Tony DiCola is a software engineer with experience developing for embedded systems and cloud services. His work includes creating code for Adafruit Industries' hardware on Raspberry Pi, Arduino, and MicroPython-based platforms. He has authored numerous projects that explore creating intelligent and Internet-connected devices, some of which have been featured in publications like Make, and Hackspace magazines. Previous to his work with Adafruit Tony spent time at Microsoft working on large-scale cloud services like OneDrive. Tony lives in Seattle, Washington, and spends his free time exploring the beautiful mountains of the Pacific Northwest as a member of The Mountaineers and Washington Alpine Club.
Tony has created over 100 projects for Adafruit Industries to inspire, teach and enable customers to use Adafruit's hardware in their own projects. In addition he created over 100 live-streamed coding videos for Adafruit to accompany projects and more. Some highlights include:
Face Recognition Treasure Chest
Build a treasure chest that unlocks itself using facial recognition code running on a Raspberry Pi. Demonstrates using OpenCV face detection and recognition with Python code. Featured in Make magazine volume 40, and mentioned in HackSpace magazine issue 1.
Creepy Face Tracking Portrait
Modern version of the classic haunted house trick with a creepy painting that stares at you and follows your movements. Built with a Raspberry Pi, Pi camera, and C++ code using OpenFrameworks and OpenCV face detection.
Minecraft NFC Blocks
Papercraft Minecraft blocks that you can physically 'swipe' to build in the virtual game world. Uses the PN532 near-field communication controller and Python code on a Raspberry Pi. Featured in Linux User & Developer Magazine issue 154.
Raspberry Pi Physical Dashboard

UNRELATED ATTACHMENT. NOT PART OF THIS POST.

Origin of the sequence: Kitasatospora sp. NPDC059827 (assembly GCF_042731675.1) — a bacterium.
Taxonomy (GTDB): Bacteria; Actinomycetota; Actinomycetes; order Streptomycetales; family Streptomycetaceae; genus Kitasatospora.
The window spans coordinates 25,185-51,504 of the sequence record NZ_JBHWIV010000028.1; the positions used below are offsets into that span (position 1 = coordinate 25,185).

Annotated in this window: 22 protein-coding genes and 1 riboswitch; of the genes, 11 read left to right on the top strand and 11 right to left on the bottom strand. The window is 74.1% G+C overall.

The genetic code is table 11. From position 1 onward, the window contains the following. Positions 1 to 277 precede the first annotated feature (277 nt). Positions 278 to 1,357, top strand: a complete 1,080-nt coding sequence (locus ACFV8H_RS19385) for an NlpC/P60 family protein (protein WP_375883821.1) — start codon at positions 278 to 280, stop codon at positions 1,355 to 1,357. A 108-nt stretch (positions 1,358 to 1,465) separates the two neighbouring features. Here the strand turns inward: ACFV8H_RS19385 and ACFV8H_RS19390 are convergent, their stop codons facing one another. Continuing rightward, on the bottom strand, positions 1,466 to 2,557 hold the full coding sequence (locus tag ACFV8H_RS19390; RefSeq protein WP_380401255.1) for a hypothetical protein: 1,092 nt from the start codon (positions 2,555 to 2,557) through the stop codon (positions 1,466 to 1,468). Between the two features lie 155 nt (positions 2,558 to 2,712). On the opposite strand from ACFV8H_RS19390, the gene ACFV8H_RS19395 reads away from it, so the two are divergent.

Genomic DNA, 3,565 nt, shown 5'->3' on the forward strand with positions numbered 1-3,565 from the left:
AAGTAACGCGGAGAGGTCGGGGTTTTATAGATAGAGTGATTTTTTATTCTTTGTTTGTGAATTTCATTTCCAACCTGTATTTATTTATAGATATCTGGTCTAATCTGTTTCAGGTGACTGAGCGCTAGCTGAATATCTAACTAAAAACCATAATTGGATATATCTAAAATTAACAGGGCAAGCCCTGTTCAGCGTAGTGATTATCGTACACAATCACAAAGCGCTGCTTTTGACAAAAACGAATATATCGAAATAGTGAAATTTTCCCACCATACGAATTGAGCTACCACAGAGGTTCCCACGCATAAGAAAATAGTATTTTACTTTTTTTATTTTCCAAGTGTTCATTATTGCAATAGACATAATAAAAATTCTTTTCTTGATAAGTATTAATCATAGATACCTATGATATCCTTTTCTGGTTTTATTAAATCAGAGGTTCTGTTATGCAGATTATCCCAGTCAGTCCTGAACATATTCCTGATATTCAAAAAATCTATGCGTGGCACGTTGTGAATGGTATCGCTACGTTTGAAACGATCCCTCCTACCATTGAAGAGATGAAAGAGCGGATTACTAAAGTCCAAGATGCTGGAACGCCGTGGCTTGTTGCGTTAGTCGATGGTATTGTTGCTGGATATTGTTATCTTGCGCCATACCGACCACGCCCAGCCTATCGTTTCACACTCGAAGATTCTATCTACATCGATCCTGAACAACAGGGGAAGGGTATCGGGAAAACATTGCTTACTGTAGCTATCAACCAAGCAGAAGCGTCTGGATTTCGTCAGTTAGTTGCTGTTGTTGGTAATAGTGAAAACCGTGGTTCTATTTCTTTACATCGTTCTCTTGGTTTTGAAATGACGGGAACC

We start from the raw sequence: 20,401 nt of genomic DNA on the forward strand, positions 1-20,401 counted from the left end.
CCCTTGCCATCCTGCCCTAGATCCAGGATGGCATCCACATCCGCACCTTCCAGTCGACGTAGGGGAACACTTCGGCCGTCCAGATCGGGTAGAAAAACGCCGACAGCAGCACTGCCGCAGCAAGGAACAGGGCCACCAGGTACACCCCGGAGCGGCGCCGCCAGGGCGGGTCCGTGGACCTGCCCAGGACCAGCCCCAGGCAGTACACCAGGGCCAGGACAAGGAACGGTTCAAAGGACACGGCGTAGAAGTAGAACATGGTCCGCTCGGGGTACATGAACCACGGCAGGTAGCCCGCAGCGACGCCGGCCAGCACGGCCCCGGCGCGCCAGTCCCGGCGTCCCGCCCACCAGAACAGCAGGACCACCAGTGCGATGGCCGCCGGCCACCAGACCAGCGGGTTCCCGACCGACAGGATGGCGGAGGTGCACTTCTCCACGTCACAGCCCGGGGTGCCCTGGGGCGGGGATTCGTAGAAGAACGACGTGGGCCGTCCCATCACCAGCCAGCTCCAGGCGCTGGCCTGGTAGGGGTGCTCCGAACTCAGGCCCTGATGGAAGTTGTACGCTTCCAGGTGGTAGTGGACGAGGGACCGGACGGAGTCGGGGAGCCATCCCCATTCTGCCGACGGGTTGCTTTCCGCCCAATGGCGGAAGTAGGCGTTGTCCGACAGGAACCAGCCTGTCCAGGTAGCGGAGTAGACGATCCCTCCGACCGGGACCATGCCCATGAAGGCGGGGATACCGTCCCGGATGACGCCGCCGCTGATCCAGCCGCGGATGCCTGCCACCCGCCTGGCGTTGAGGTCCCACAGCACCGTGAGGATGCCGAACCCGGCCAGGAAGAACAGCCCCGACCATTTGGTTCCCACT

Build a physical dashboard to display measurements and other data on LED displays and gauges driven by a Raspberry Pi. Exposes a simple Python-powered REST interface to control the dashboard widgets.
Circuit Walker SneakersThis three part video series explored how to adapt a paper on step detection with accelerometers to run on the Circuit Playground electronics learning board. See part 1 for an analysis of the algorithm and filtering, part 2 for enhancements to the algorithm, and part 3 for implementing a Python version.
Cat Laser Toy 2.0
This remake of an earlier web-controlled cat laser pointer toy project explored how to make it accessible from the internet with the MQTT protocol and mjpeg video streaming. See the final part five video for a demonstration of the final project.
Outside of his work at Adafruit Tony has created a number of other interesting projects that explore embedded systems and intelligent devices, such as:
A port of BBC micro:bit MicroPython to run on the sino:bit small board learning computer. Enables a world-wide audience to learn and program hardware with Python code.
Verbal Morality Statute Monitor
Working replica of the 'verbal morality statute monitor' AKA swear detector from the movie Demolition Man. Uses CMU PocketSphinx to perform real-time speech detection and prints citations on a thermal printer when swear words are detected. Grand prize winner of the 2014 Hackaday Sci-Fi contest.
Find all of Tony's open source code on GitHub.